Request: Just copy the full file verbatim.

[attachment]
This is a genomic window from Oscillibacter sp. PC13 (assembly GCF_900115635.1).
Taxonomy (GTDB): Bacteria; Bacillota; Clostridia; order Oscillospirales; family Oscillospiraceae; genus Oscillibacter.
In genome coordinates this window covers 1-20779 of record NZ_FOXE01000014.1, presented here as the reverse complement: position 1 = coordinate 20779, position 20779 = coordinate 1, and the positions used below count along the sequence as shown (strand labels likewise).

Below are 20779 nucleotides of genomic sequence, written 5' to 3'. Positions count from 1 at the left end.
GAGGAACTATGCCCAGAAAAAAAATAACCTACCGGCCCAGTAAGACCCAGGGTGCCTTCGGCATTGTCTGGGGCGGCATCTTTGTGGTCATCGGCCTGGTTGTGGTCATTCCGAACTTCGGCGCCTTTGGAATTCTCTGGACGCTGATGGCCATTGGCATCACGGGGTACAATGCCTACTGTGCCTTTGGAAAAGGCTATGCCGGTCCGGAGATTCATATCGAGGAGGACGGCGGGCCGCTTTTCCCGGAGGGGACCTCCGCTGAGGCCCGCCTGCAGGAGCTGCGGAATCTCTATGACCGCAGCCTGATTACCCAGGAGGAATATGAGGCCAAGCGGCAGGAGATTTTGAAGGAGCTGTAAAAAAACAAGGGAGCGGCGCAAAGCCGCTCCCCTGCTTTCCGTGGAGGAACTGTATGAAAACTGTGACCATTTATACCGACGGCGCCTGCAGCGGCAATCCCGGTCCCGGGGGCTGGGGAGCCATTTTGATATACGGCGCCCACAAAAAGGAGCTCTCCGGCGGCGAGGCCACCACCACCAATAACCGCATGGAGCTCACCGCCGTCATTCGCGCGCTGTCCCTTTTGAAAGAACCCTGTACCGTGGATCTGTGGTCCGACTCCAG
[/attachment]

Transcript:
This is a genomic window from Oscillibacter sp. PC13 (assembly GCF_900115635.1).
Taxonomy (GTDB): Bacteria; Bacillota; Clostridia; order Oscillospirales; family Oscillospiraceae; genus Oscillibacter.
In genome coordinates this window covers 1-20779 of record NZ_FOXE01000014.1, presented here as the reverse complement: position 1 = coordinate 20779, position 20779 = coordinate 1, and the positions used below count along the sequence as shown (strand labels likewise).

Below are 20779 nucleotides of genomic sequence, written 5' to 3'. Positions count from 1 at the left end.
GAGGAACTATGCCCAGAAAAAAAATAACCTACCGGCCCAGTAAGACCCAGGGTGCCTTCGGCATTGTCTGGGGCGGCATCTTTGTGGTCATCGGCCTGGTTGTGGTCATTCCGAACTTCGGCGCCTTTGGAATTCTCTGGACGCTGATGGCCATTGGCATCACGGGGTACAATGCCTACTGTGCCTTTGGAAAAGGCTATGCCGGTCCGGAGATTCATATCGAGGAGGACGGCGGGCCGCTTTTCCCGGAGGGGACCTCCGCTGAGGCCCGCCTGCAGGAGCTGCGGAATCTCTATGACCGCAGCCTGATTACCCAGGAGGAATATGAGGCCAAGCGGCAGGAGATTTTGAAGGAGCTGTAAAAAAACAAGGGAGCGGCGCAAAGCCGCTCCCCTGCTTTCCGTGGAGGAACTGTATGAAAACTGTGACCATTTATACCGACGGCGCCTGCAGCGGCAATCCCGGTCCCGGGGGCTGGGGAGCCATTTTGATATACGGCGCCCACAAAAAGGAGCTCTCCGGCGGCGAGGCCACCACCACCAATAACCGCATGGAGCTCACCGCCGTCATTCGCGCGCTGTCCCTTTTGAAAGAACCCTGTACCGTGGATCTGTGGTCCGACTCCAG